Sunday, February 8, 2009
TARPON SPRINGS – The family clad in Pittsburgh Steelers jerseys watched Nicholas Toth walk by. In his calloused hands, he held a diving helmet he had made from scratch, a 38-pound brass and copper tribute to his grandfather.
In a place populated by the descendants of Greek immigrants, Toth, 54, carries on the tradition of a family and a town. He is a master maker of diver’s helmets. And here, he is the only one left.
“I’m probably the last person in the world who makes these helmets, one person, beginning to end,” Toth said. “I make them the old-fashioned way that has been handed down from generation to generation.”
Greek divers arrived here in the 1890s, recruited by an entrepreneur intent on harvesting the sponge beds off the coast. Anthony Lerios arrived in 1913. He found dirt roads and mud streets, pigs and chickens running loose. He considered moving back to Greece.
There he had built steam engines, but here he found his calling. An older man taught him to make helmets for sponge divers, and when that man died, Lerios took over. The helmets have not changed since the mid-1800s. They are built with brass, copper, leather and quarter-inch plate glass. Lerios’ grandson, Toth, was born in 1955. He often followed his grandfather to the sponge exchange, where boat captains held auctions in the town courtyard.
After graduating from the University of Florida with a degree in political science, Toth found himself drawn toward home.
Together, Toth and his grandfather built a booming business. Ten years passed. Lerios died in 1992. He was almost 101. For five years, Toth could not look at helmets, much less make one.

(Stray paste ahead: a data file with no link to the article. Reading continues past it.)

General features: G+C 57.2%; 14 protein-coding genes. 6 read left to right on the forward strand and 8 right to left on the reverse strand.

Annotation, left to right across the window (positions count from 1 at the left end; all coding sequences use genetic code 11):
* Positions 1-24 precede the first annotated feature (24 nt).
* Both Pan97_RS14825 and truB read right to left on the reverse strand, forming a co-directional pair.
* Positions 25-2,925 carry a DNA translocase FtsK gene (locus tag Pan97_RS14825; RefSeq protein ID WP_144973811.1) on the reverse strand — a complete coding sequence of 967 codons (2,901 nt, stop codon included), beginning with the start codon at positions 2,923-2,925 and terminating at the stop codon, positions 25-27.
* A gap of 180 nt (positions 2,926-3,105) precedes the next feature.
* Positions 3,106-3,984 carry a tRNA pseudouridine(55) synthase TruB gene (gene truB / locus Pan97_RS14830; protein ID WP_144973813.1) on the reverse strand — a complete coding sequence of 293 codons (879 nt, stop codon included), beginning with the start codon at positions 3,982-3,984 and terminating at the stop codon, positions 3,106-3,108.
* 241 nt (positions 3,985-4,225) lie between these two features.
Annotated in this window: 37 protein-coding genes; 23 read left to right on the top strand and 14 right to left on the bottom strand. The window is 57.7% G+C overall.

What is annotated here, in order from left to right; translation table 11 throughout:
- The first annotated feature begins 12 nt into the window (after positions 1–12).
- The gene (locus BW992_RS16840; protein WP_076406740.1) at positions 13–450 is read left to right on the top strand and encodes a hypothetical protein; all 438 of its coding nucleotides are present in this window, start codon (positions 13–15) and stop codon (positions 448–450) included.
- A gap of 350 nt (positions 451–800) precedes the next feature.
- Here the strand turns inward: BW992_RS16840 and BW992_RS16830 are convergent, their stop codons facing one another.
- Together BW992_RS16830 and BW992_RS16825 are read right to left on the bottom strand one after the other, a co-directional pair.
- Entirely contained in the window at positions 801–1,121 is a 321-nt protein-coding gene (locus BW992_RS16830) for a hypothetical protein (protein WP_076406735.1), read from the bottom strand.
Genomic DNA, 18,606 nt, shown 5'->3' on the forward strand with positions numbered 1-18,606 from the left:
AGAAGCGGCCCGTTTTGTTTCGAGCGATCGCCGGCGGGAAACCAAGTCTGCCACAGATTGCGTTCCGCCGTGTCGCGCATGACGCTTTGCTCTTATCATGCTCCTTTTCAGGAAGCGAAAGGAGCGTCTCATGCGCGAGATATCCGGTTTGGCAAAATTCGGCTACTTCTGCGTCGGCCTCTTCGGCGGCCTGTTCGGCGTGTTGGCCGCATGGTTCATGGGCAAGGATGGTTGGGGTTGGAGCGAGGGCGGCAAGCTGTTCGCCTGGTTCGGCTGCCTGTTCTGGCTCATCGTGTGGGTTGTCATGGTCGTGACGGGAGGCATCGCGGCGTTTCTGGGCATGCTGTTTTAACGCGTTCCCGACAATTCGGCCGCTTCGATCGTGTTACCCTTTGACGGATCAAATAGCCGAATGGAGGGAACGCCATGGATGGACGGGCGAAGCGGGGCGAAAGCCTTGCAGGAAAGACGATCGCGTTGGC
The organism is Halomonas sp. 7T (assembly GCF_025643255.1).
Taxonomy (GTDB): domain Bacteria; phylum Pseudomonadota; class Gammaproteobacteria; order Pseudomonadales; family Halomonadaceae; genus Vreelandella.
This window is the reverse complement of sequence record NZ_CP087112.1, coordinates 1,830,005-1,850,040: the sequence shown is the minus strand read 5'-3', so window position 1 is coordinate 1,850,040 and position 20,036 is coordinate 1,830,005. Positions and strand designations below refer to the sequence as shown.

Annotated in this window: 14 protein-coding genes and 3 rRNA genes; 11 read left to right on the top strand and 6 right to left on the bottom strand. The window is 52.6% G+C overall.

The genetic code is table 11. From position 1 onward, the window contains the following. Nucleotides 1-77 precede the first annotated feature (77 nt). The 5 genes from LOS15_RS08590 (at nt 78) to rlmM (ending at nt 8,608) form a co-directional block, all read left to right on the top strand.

“As soon as I started doing it again, I felt him there,” Toth said. “Everything was flowing. I was an artist again.”
Down by the docks, Toth pointed to restaurants named after Greek islands such as Santorini and Mykonos, restaurants that border the old exchange, which was converted into shops nearly 30 years ago. Some still carry sponges – wool, yellow, and grass sponges from the nearby waters.
Divers remain, but in smaller numbers. None of them use Toth’s helmets. Toth still sells the occasional helmet, but mostly he makes his living doing odd jobs.
As the population grew and artificial sponges elbowed their way into the market, the town changed from the sponge-diving capital of Florida to a tourist destination.
As the town changed, starting in the 1960s, it clung, like Toth, to its history.
“There aren’t too many places like this, in Florida or in the country,” Toth said. “The historical value is tremendous. And that’s the charm of it.”
In 2000, the Library of Congress inducted Toth and his grandfather into the American Folk Life Center. In 2003, he received the National Heritage Fellowship, the highest honor in the folk and traditional arts field.